Say goodbye to that winged horse! New Digg is now up for public consumption!
Just looking at it, it's obvious that Digg team wants to...
1. Channel the look of both Facebook and Twitter via the site's revamped design..
2. Go for a simpler layout that will encourage users to 'follow' each other and to submit more stories.
Revamp Rundown --
The content submission bar is now placed at the top of the page -- quite like the position of the Facebook's status bar and the What's Happening box of Twitter.
One thing to note is that, it's now a lot easier to submit content to Digg as there are now practically no boxes to fill in. You just need to paste the URL in the box, choose Topic on the dropdown menu, pick an image and click Digg It button. Easy. No more captcha text, description text and other unnecessary content submission stuff.
Also, the site's new layout - featuring a new, more noticeable Follow button for each Digg profile - clearly encourages users to follow each other, which - hopefully - will result in more Diggs and comments.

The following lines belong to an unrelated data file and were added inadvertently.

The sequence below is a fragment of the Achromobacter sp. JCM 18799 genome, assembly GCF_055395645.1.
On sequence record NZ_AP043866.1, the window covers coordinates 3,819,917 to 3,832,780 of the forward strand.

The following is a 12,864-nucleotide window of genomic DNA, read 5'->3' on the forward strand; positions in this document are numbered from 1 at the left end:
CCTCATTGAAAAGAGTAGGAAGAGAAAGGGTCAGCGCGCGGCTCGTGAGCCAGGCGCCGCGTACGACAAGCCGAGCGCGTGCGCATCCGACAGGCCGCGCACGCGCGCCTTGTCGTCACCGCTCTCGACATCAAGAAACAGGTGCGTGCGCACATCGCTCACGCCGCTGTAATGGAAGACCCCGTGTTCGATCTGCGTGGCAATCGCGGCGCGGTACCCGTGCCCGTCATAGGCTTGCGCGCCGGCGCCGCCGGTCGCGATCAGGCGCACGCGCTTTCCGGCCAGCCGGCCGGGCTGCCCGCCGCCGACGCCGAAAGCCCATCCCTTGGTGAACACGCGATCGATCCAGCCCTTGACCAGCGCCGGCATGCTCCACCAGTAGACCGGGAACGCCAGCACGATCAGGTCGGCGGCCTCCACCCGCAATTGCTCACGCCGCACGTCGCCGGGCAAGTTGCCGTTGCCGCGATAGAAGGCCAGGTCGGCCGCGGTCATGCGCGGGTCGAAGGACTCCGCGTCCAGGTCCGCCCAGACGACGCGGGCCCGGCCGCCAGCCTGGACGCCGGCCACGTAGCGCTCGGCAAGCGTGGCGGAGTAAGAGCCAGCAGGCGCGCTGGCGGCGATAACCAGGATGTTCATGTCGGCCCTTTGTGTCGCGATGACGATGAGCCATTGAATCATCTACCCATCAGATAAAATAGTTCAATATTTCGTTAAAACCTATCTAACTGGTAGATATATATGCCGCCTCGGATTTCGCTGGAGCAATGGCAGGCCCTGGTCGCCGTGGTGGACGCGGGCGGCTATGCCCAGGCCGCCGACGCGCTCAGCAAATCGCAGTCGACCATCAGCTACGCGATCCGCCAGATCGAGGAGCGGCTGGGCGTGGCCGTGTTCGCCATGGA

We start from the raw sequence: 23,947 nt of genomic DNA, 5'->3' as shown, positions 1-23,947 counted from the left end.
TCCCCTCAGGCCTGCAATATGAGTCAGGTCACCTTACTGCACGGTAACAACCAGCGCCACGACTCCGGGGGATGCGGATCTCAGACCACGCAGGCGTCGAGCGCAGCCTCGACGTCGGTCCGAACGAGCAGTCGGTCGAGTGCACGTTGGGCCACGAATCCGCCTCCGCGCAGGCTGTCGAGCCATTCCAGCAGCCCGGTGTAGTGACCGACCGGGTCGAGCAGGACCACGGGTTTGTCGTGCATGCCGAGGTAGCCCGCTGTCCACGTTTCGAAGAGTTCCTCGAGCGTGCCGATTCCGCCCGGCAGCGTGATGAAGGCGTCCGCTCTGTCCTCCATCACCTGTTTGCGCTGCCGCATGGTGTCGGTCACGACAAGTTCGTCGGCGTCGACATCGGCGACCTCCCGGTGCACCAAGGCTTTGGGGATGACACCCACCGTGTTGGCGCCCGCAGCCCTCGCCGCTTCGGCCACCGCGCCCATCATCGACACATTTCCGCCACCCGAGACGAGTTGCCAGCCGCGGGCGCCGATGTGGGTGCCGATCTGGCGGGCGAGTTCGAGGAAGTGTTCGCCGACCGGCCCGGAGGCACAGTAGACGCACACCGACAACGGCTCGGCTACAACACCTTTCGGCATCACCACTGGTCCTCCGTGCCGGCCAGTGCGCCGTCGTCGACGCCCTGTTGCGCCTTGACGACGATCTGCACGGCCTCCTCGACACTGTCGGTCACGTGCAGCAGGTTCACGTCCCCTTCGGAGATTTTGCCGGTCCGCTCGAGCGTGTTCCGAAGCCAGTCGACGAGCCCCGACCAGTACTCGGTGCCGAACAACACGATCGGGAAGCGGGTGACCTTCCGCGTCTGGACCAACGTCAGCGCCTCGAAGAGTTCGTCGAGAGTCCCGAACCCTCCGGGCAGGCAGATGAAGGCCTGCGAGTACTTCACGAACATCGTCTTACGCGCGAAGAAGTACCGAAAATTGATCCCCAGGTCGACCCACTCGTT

Two Top Tabs
Flaunting a far simpler design, new Digg now only has two tabs on top of each page.
My News shows stories Dugg by users you follow. Top News, on the other hand, shows the most Dugg stories by all users on the site.
If you can see, Digg has altogether scrapped sub-topics for each category. So no more Apple, Gadgets etc. under Technology or Music, Movies, etc under Entertainment, etc.. -- Whether or not this is a good move remains to be seen. I personally prefer seeing and working with sub-topics for the obvious reason that it makes looking for Dugg stories within a particular field a lot easier.
The Most Likely Motivation for Revamp
So why this revamp?
If traffic were any true measure of a site's relevance, then it's obvious that Digg's relevance online has dipped in recent months. The reason for this, I believe, is the invasion of groups that manipulate front-page stories and even use the site for commercial purposes.
Now, can this recent revamp save Digg? What do you think?